Cloud

Box: The smart person's guide

Box makes cloud sync, file and folder sharing, and collaboration a breeze. This resource guide about Box covers how to use the cloud storage service, why it matters, and more.

boxlogo.jpg
Image: Box

Box is a cloud service with more to offer than just storage. With the inclusion of collaboration tools, solid SSL encryption, tools that work with your installed office suites, and admin controls, Box enables the secure and reliable synchronization of your files and folders, as well as easy file sharing and team collaboration.

This smart person's guide is a quick way to get up to speed on Box. We'll update this guide periodically when news and updates about Box are released.

SEE: All of TechRepublic's smart person's guides

Executive summary

  • What is Box? Box is a service that combines cloud storage and content management into a single point of entry.
  • Why does Box matter? Box has taken the cloud to new heights with the addition of collaboration tools that make working on teams easier.
  • Who does Box affect? Box affects everyone from consumers to enterprise executives.
  • When is Box happening? Box was conceived in 2004, initially released in 2005, and has been evolving ever since.
  • How do I start using Box? Create an account, log in, and you're good to go. Mobile apps are available to make on-the-go collaboration even easier.

SEE: Cloud Data Storage Policy (Tech Pro Research)

What is Box?

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On the surface, Box works in a similar fashion to most other cloud solutions. You create an account, install the software, log in to your account, and you can start working with your files.

The Box software options include: Box Sync, Box Notes, Box Edit, Box, and Box Capture.

  • Box Sync is the desktop productivity tool that allows you to mirror data stored on your Box account to your desktop.
  • Box Notes is a collaborative note-taking tool that can enable you and your team to plan together and share comments and updates about content.
  • Box Edit is an add-on feature that allows you to edit or create files (by way of default applications installed on your desktop) directly on Box.
  • Box is the mobile client that allows you to mirror data stored on your Box account to your phone or tablet.
  • Box Capture is a mobile application that uploads photos and videos taken on your mobile device directly to your Box account.

There are Box Sync clients available for Mac and Windows; Box Notes clients for Mac and Windows; Box Edit clients for Mac and Windows; Box for iPhone/iPad; Box Capture for iPhone/iPad; Box for Android; Box for Windows Phone; and Box for BlackBerry. If you don't want to install the client software, Box can be used via any web browser.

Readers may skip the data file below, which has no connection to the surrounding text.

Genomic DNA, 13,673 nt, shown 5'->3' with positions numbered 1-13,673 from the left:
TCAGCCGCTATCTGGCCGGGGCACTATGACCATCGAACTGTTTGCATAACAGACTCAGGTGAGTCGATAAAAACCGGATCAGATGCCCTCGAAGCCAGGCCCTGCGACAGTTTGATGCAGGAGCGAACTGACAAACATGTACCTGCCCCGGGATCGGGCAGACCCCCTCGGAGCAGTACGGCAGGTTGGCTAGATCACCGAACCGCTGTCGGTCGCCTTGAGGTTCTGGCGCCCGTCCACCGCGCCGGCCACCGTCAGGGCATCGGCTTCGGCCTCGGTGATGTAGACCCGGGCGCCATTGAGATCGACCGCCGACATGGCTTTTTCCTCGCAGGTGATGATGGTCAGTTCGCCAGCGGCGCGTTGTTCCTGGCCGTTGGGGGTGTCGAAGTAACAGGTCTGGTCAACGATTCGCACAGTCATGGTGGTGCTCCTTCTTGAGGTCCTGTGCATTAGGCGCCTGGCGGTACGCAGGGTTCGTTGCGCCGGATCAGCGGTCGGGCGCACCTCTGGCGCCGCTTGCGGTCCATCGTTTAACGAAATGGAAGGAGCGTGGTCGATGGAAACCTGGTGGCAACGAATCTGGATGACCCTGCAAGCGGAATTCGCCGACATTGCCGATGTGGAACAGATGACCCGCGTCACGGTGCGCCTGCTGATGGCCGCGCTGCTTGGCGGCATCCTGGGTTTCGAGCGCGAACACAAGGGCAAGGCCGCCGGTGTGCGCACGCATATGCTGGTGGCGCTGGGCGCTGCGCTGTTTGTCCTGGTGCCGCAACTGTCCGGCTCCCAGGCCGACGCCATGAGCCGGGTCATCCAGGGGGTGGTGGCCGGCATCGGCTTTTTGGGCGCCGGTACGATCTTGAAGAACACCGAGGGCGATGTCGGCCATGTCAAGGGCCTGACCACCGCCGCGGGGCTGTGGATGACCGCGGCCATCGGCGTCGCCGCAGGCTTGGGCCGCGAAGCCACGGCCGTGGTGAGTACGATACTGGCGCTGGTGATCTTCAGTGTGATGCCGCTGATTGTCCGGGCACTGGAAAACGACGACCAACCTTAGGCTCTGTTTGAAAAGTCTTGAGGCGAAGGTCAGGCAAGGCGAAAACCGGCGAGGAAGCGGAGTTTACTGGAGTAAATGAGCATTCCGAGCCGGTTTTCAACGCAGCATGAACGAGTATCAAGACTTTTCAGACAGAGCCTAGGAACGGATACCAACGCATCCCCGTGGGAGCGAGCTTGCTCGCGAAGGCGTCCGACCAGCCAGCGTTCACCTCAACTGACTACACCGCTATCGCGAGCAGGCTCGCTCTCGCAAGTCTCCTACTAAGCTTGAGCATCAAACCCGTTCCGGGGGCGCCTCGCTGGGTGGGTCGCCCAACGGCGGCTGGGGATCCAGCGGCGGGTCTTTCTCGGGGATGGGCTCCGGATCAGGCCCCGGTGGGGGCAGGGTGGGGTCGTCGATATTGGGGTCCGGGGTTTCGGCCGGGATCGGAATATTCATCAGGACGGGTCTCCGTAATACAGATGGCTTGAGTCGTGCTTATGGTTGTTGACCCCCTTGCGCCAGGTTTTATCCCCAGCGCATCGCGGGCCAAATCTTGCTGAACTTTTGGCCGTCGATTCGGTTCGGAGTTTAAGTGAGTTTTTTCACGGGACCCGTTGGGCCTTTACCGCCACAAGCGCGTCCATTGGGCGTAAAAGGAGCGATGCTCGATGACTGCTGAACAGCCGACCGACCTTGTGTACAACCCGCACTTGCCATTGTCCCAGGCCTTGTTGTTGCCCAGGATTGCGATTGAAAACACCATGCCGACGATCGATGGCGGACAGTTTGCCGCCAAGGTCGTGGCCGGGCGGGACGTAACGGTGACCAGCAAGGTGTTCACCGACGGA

One caveat to using Box (in any form): Even though Box is a collaborative tool and offers an application called Box Edit, you cannot edit documents within Box—you have to use a third-party application such as Microsoft Office, LibreOffice (for Microsoft Office-type files), or Google Docs to create or edit files (the app used will depend upon the file type you're editing).

Box offers three pricing tiers: Individual, Business, and Platform. For more details on the plans and their features, look at Box's pricing matrix.

  • Individual: This includes the Individual plan (free), which gives you 10 GB of storage with a 250MB file upload limit, and the Personal Pro plan ($10.00 USD/month), which gives you 100 GB of storage and a 5 GB file upload limit.
  • Business: This includes the Starter* plan ($5.00 USD/per user/per month), which gives you 100 GB secure storage and a 2 GB file upload limit, the Business plan* ($15.00 USD/per user/per month), which gives you core sync and share capabilities, advanced security, customization, reporting, unlimited storage, and a 5 GB file upload limit, and the Enterprise plan* (contact Box for more information), which gives you content management with premier account and content security, as well as workflow automation.
  • Platform: This includes the Integrate with Box (free) plan, which allows you to connect apps to Box using your own APIs, and the Build with Box Platform plan ($500 USD/per month and up), which allows you to bring Box's secure content management and collaboration to your apps.

* The Starter, Business, and Enterprise plans require a minimum of 3 users.

SEE: Cloud computing pricing: Beware the bill shock (ZDNet)